Lego Life: Is It Really a Safe App for Our Children?

Lego Life: Is It Really a Safe App for Our Children?

Four years ago, the social network Lego Life was born. The app, designed for children ages 5-13, was a creation that the Lego company guaranteed, from the start, was safe and met all the highest standards of privacy and computer security.

Lego Life contains a whole series of features that seem to have been created specifically to reassure parents: the creation of an avatar instead of registration with personal data; the verification and preliminary check by Lego staff, before uploading any images; the presence of a character called "captain" who, via message, warns users and supervises them as they navigate the app; lastly, the ability to comment, which is controlled by a filter which weeds out indecent or offensive comments. According to the Danish company’s slogan, this new digital world seeks to further inspire our children’s creativity.

But at this point, it's probably worth asking a few questions about Lego Life. First, is Lego Life really a child-friendly social network? And second, is Lego Life all that safe?

Regardless of all the services that this app offers, we should consider whether the Lego company’s intentions are so disinterested and, above all, if social networks in general are suitable for children.

Playing with Legos is like a rite of passage for children, who no doubt recall little bricks lying around the house here and there. It was a game we all played indoors – creating, breaking it down, then recreating something new. That was the magic of Legos! So, in our opinion, children don't really need to be on the internet where they are told how to build something and then upload it online. It seems to be more like something that we adults have artificially created for them.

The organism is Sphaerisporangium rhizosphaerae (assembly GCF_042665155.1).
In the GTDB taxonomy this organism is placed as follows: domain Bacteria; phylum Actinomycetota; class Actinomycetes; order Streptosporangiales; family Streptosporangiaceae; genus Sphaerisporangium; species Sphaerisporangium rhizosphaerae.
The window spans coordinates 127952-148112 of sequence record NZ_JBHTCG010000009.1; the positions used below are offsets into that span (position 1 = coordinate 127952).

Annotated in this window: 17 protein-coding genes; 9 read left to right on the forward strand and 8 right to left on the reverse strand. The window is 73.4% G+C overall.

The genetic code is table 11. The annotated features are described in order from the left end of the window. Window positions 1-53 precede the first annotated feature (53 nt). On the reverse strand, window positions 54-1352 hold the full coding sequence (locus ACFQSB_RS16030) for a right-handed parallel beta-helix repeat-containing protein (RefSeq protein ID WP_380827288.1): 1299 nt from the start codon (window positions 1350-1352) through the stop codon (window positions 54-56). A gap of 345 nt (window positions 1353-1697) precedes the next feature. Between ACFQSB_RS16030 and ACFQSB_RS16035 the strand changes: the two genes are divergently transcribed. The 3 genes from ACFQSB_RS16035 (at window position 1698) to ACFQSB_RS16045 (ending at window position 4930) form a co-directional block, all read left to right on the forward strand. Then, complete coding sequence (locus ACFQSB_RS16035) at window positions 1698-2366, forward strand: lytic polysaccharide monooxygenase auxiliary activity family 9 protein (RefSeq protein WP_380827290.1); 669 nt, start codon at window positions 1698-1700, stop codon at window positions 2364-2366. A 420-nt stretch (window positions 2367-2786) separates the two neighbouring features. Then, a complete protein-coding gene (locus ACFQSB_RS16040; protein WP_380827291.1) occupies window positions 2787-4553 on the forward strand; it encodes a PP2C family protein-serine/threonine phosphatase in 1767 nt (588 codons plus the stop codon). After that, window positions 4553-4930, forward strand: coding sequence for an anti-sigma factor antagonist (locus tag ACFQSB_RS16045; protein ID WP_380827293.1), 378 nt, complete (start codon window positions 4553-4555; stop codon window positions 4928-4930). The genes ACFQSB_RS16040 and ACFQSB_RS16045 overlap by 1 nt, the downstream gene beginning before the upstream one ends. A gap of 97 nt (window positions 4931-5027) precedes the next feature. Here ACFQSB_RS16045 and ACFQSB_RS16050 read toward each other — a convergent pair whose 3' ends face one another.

It would be a real shame if such a creative, hands-on game with colorful mini blocks took a back seat to cell phone screens. Knowing how addictive electronic devices and the internet can be, wouldn't it be better to offer children alternatives before sending them into the trap of electronic games?

And that’s not all! There are studies that prove social media is a threat to young people's self-esteem. That "like" button affects much more than we can imagine. The moment a post or an image is uploaded, we subconsciously expect that there will be a positive reaction. And our children are not immune to this. They too, like adults, want to be accepted and well-liked in the virtual community in which they are immersed, waiting for that moment when they get a “like” on their post… this will ultimately either make them feel good or deflate their self-esteem.

Then there’s the problem of privacy, which we’ll explore in just one example. Suppose that one afternoon, two kids meet in a park. Even though they may share the same games that afternoon, they will still be strangers. Now let's see how the same situation plays out on social media. Someone we don't know sends us a friend request. Do we accept it? Most likely, if we have things in common, such as a passion for playing with Legos. After all, isn't that the same thing? So why do we shy away from real friendships and accept virtual ones?

Also, if we allow our children to become accustomed to interacting with others through a screen, they will miss out on the chance and joy of interacting with a friend face-to-face. If they become used to “playing games” by uploading their artistic creations online, they will begin to depend on the screen for everything.

At this point, the answers to the questions we asked at the beginning seem to be coming to light. It's not a question of whether Lego Life is safe or not. A social network in and of itself is not safe for children. And it's not just about cyber bullying, which is, in any case, still a possible threat lying just around the corner. There's another kind of safety we don't talk about: the protection of our children's psyche, their mental health, and value systems.

Canadian educator Catherine L'Ecuyer has done numerous studies and publications on these issues, particularly on the importance of imagination in early childhood. Giving a child the ability to share and post their creations online in Lego Life kills their sense of imagination, because the simple act of creating will lose importance… while their vanity in their creations only grow.

Our kids will have plenty of time for social networks in the future. In the meantime, let's ensure their mental health is safe, protect their innocence, and continue to leave the doors of dreams, creativity, and imagination open to them.

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